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Review Date: 7/13/2010
"Well a couple of things you need to know: In 1973 Pynchon wrote a massive novel that was so perplexing the Pulitzer editorial committee declined to give any award for Best Novel that year. Gravity's Rainbow wasn't about any particular character or plotline; what it had were themes and diversions, fantastic costumes and silly songs. That was the last we heard from the author for a few decades.
Not that Pynchon didn't work on anything else during those years, but he certainly took his time weaving together a multitude of storylines and styles for this novel. Quests for revenge bogged down by international politics, international politics bogged down by sexual perversion, and sexual perversion delayed in search of mythical lands. If you want to read it, you really need to get your own copy, since trying to read these 1000 pages during a two week library loan could be harmful. If nothing else, you are sure to learn some actual history, instead of all that made-up crap they sell in airports."
Review Date: 7/10/2010
"The first book in a growing series by Hobb (previously writing as Megan Lindholm). Very strong characterizations and a richly detailed world that is explored from the limited perspective of Fitz, the illegitimate child of a noble prince. It is a nice take on the anti-hero story, even if Fitz can figure out what happened to his father and stop the invading barbarians he will still never hold the crown or be adored by one and all. It runs a bit long but is worthwhile. Successive books in the series get bogged down and leave the reader a bit numb."
Review Date: 7/10/2010
38 member(s) found this review helpful.
"Everyone seems to love it, but I think it is junk. The post-apocalypse setting is made out of cardboard, the plot is cliche, the narrative voice is unbelievable, the overall book is manipulative rubbish. This is nothing more than a crass attempt by Scholastic to maintain public mindshare now that the Harry Potter cow is running out of milk."
Review Date: 3/15/2014
"Patterson has basically patented a method of using ghost writers to increase his already excessive output. Here he has handed an outline to Andrew Gross, who did the day-to-day writing of the book. But unlike traditional ghost writing, here Gross gets a full cover credit. He has since gone on to develop his own series.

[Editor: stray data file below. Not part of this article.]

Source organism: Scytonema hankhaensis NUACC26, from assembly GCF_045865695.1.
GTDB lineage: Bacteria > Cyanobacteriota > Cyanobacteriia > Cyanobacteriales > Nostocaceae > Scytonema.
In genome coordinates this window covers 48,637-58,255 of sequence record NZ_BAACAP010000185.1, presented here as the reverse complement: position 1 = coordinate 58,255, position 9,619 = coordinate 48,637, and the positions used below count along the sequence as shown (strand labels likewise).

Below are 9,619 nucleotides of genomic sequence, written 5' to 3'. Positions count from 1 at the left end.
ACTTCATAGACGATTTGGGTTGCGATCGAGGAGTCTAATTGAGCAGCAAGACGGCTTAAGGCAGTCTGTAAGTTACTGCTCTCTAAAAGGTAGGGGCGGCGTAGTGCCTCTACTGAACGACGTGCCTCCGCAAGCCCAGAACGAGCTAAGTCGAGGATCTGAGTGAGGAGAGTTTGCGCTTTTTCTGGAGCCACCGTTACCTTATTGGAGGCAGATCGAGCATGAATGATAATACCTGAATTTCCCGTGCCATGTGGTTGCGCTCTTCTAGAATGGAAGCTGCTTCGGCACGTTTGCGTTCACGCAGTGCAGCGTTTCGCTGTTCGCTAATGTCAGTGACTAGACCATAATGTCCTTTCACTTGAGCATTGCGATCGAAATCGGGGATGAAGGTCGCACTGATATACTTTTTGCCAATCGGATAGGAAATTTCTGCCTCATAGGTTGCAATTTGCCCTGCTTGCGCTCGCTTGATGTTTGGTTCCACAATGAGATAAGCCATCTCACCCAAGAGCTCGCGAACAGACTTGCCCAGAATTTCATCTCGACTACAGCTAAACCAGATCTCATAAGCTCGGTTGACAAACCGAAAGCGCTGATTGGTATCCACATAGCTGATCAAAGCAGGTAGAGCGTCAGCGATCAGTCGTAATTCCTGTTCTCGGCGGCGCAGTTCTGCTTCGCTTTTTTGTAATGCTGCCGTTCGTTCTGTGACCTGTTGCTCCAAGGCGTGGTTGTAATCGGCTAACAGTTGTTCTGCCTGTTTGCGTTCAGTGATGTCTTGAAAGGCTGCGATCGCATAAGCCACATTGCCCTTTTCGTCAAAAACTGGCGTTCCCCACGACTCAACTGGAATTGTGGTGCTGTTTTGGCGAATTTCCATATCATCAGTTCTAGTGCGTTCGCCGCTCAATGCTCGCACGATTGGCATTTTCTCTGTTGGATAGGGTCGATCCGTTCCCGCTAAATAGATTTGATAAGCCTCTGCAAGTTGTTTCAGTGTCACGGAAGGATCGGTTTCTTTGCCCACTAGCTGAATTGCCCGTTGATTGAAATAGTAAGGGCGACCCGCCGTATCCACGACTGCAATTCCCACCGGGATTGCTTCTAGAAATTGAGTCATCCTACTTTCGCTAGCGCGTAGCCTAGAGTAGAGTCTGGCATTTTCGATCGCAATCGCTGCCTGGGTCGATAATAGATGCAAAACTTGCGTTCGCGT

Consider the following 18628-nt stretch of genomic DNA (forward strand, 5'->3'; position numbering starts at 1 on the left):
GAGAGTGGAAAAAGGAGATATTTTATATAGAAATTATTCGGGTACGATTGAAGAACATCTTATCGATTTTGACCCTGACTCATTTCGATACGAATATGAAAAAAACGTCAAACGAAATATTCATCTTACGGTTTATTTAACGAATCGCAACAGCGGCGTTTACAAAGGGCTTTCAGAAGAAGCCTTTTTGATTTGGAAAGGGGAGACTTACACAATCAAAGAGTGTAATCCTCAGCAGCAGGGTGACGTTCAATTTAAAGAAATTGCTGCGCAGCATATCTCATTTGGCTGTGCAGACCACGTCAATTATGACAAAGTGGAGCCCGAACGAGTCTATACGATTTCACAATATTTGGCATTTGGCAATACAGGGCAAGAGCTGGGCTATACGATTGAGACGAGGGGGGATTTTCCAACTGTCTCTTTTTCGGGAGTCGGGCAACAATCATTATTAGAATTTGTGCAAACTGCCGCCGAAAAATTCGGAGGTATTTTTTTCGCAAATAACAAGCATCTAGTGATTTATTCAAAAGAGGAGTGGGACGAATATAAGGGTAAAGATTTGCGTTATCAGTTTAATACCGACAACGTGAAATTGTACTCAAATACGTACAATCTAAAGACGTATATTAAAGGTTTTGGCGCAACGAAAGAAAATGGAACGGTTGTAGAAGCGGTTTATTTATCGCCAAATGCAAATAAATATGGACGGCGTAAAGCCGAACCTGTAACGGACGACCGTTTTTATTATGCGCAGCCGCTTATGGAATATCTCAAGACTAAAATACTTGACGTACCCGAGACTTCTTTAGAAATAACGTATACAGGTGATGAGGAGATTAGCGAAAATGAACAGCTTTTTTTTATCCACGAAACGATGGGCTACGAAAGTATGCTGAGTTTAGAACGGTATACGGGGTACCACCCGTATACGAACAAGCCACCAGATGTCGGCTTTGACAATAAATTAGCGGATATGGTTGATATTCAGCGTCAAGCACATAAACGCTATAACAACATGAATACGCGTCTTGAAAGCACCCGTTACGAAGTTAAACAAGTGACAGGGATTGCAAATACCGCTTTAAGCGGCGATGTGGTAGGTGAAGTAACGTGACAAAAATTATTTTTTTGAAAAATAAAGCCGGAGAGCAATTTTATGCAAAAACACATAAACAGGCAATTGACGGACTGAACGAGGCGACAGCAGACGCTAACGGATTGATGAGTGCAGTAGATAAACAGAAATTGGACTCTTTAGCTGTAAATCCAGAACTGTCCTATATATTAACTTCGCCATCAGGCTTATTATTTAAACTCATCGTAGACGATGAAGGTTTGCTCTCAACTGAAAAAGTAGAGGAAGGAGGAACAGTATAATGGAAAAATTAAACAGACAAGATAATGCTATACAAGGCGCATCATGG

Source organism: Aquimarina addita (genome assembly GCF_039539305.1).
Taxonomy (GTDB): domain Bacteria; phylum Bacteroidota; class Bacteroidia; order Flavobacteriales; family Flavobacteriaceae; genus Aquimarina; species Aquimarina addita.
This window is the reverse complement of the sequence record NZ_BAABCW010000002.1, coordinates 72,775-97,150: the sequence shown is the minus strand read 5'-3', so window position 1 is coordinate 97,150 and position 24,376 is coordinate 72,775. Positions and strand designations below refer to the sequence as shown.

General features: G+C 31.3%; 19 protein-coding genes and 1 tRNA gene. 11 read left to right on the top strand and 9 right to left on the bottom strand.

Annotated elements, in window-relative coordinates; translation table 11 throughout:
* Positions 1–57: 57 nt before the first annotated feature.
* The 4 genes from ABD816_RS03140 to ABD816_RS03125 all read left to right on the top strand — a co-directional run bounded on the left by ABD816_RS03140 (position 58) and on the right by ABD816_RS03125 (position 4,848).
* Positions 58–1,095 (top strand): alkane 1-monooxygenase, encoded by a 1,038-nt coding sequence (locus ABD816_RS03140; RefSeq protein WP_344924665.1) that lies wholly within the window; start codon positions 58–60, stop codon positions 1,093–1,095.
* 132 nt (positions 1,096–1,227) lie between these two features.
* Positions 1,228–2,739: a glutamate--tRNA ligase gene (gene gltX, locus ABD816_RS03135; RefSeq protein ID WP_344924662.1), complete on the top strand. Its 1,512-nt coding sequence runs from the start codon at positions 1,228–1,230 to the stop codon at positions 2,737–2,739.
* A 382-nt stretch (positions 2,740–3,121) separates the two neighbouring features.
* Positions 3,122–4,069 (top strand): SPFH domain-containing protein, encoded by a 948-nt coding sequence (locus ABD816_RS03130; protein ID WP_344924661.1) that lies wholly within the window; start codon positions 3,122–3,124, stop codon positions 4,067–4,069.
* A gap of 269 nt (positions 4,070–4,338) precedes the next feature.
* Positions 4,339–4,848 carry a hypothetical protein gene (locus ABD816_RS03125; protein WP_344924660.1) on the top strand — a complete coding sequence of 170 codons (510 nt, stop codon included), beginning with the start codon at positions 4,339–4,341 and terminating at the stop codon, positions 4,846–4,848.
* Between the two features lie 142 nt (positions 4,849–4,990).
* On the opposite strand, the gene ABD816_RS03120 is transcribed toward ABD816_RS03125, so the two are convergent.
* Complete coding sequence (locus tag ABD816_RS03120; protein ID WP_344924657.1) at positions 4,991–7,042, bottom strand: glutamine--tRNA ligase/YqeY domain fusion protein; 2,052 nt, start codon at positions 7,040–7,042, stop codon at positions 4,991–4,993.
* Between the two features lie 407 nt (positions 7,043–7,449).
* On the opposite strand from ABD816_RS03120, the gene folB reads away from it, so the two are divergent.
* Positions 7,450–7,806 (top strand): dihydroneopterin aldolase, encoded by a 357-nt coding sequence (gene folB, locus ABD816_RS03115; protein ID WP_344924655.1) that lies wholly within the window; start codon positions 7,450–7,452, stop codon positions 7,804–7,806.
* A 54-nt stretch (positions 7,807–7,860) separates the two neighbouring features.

I only skimmed through this story. It is written at a fifth grade reading level, with extremely short chapters, convenient for the bathroom reader. It is set in the "Middle Ages" but the style is utterly modern, full of 20th century idioms that constantly poke through the scenery, particularly in the dialogue.
Yes, I thought this book was trash. I am only reviewing it because PBS shoved it in my face for some reason."
Review Date: 7/21/2010
1 member(s) found this review helpful.
"If I am going to invest some serious time in a book series like this I need there to be two features to keep me satisfied: 1) the suggestion of a complex and detailed world which provides an occasional diversion from the primary plot, and 2) a unique take on the usual mythos, something unexpected, something more than the standard bag of cliche. Given those two features, I am willing to travel a few hundred pages while clumsy plot points are thrown at me. I am therefore not the ideal reader for the Kitty Norville series. I even read the second book in the series, in case the Midnight Hour was simply overworked to satisfy the publisher. It is all pretty vanilla."
Review Date: 7/11/2010
"Woit was interviewed on public radio and I enjoyed his perspective on theoretical physics so I picked up this book. The first half is an utterly dry summary of the past 40 years in physics, and while I suppose Woit is being respectful to the people behind the science the book isn't interesting or coherent. I didn't finish the second half.
The debate over resolving the conflicts between string theory and the theory of relativity is not nearly as interesting as it first sounds."
Review Date: 7/14/2010
2 member(s) found this review helpful.
"Contrived and highly overrated. I'm not sure why McEwan is so obsessed with upper class British families, but it hardly a subject I can relate to, or one that wasn't already covered extensively by the past, oh, two hundred years of British literature. Set against the background of an ambiguous terrorist attack, a genetically inferior thug invades the home of a brilliant brain surgeon. When the thug is subsequently shot in the head the narrator selflessly saves his life. The message here: The social elite will always remain unscathed by the perpetual violence in the world. I cried crocodile tears."
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